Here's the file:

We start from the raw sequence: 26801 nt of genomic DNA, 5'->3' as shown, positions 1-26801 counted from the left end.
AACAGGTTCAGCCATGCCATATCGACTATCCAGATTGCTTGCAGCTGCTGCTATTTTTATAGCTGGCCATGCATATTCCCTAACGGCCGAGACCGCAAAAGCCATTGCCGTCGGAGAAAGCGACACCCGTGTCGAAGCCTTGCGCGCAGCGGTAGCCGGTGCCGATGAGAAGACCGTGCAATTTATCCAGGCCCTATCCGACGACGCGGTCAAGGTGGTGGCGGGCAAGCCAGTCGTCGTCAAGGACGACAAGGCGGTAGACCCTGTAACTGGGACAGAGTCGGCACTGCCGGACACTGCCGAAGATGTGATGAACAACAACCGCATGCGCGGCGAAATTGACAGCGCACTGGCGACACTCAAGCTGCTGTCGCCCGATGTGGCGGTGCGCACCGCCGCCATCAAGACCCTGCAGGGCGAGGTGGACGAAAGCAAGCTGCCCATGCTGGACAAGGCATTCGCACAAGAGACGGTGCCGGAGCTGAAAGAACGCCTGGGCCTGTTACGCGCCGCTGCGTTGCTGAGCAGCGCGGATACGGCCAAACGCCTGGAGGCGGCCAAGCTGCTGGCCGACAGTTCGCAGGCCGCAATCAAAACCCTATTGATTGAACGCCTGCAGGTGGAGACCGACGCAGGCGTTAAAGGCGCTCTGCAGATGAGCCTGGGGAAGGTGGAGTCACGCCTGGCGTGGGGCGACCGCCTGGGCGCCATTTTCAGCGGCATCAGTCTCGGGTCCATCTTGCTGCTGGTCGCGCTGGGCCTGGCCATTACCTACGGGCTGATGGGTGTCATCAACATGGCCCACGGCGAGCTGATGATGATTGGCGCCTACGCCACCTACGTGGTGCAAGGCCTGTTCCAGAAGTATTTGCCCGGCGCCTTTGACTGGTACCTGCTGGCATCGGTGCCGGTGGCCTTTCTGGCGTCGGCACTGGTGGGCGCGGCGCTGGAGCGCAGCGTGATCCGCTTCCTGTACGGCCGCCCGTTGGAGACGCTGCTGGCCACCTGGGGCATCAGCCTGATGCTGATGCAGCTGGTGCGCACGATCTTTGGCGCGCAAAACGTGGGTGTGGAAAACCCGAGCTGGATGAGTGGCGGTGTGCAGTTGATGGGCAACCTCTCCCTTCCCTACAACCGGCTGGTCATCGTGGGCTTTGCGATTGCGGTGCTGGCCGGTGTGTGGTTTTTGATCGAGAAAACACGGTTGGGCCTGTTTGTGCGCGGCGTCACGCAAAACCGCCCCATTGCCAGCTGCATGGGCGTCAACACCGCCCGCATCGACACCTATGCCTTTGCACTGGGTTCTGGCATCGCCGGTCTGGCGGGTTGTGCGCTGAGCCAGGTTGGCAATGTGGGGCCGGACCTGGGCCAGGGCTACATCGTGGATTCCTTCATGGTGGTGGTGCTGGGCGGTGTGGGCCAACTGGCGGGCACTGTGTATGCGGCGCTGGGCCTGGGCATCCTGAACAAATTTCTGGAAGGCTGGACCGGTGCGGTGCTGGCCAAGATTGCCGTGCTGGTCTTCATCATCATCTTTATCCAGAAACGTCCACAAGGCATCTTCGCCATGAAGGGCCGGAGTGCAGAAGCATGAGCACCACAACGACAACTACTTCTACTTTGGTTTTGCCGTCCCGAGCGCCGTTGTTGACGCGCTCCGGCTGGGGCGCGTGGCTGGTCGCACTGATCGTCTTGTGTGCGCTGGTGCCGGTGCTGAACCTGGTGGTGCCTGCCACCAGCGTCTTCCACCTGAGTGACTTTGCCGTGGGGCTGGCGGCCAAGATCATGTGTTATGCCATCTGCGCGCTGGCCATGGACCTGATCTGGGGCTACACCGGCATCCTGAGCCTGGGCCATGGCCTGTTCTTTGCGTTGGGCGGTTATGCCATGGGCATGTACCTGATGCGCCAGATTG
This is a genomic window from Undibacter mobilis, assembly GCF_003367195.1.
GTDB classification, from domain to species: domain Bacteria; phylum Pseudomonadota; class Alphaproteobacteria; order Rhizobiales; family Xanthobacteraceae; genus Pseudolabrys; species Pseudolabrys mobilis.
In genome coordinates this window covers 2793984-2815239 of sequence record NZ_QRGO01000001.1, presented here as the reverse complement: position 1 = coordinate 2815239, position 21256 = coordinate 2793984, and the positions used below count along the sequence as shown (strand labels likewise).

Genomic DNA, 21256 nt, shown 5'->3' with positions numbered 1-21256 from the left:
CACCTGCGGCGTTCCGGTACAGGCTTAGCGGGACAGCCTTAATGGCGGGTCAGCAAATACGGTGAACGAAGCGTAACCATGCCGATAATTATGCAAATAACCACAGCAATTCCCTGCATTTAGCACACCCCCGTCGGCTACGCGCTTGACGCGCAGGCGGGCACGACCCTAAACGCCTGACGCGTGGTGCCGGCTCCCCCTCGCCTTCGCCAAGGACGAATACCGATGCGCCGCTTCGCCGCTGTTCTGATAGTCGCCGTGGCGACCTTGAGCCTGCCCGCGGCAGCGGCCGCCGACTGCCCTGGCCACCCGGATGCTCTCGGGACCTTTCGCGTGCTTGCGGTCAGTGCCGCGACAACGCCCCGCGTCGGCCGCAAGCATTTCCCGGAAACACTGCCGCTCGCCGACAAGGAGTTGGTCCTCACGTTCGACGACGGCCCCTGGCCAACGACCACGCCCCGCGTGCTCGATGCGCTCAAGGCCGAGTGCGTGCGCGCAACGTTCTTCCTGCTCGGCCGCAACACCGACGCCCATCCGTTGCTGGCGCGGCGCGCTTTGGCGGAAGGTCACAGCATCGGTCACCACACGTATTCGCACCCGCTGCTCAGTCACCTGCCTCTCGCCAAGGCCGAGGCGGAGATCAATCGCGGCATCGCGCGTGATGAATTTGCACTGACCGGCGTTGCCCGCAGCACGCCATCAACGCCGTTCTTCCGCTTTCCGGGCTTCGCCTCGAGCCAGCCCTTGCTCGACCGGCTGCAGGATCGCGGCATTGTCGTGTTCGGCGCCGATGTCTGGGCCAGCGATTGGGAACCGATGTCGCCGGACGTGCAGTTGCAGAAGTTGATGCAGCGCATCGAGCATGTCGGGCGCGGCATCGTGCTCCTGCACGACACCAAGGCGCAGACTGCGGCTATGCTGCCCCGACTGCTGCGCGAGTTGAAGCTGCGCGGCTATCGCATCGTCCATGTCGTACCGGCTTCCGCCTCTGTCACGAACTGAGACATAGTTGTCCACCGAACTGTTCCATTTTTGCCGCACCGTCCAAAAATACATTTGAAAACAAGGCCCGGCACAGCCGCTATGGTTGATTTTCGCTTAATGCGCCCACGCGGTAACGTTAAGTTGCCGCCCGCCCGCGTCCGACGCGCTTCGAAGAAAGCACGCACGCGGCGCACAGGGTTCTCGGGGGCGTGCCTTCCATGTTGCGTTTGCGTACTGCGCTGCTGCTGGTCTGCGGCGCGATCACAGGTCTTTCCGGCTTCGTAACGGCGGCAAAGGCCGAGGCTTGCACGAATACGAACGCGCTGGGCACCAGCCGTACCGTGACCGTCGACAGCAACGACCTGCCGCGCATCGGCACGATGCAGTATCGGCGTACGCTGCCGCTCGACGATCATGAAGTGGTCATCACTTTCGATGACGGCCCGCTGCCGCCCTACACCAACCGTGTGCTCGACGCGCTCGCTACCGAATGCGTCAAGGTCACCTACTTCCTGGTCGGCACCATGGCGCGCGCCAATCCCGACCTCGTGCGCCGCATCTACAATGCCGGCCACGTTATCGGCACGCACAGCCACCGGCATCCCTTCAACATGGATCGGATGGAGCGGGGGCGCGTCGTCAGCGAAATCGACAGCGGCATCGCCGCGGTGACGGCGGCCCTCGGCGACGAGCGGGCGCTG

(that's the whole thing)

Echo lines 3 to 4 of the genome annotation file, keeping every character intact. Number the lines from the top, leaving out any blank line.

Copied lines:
This is a genomic window from Undibacter mobilis, assembly GCF_003367195.1.
GTDB classification, from domain to species: domain Bacteria; phylum Pseudomonadota; class Alphaproteobacteria; order Rhizobiales; family Xanthobacteraceae; genus Pseudolabrys; species Pseudolabrys mobilis.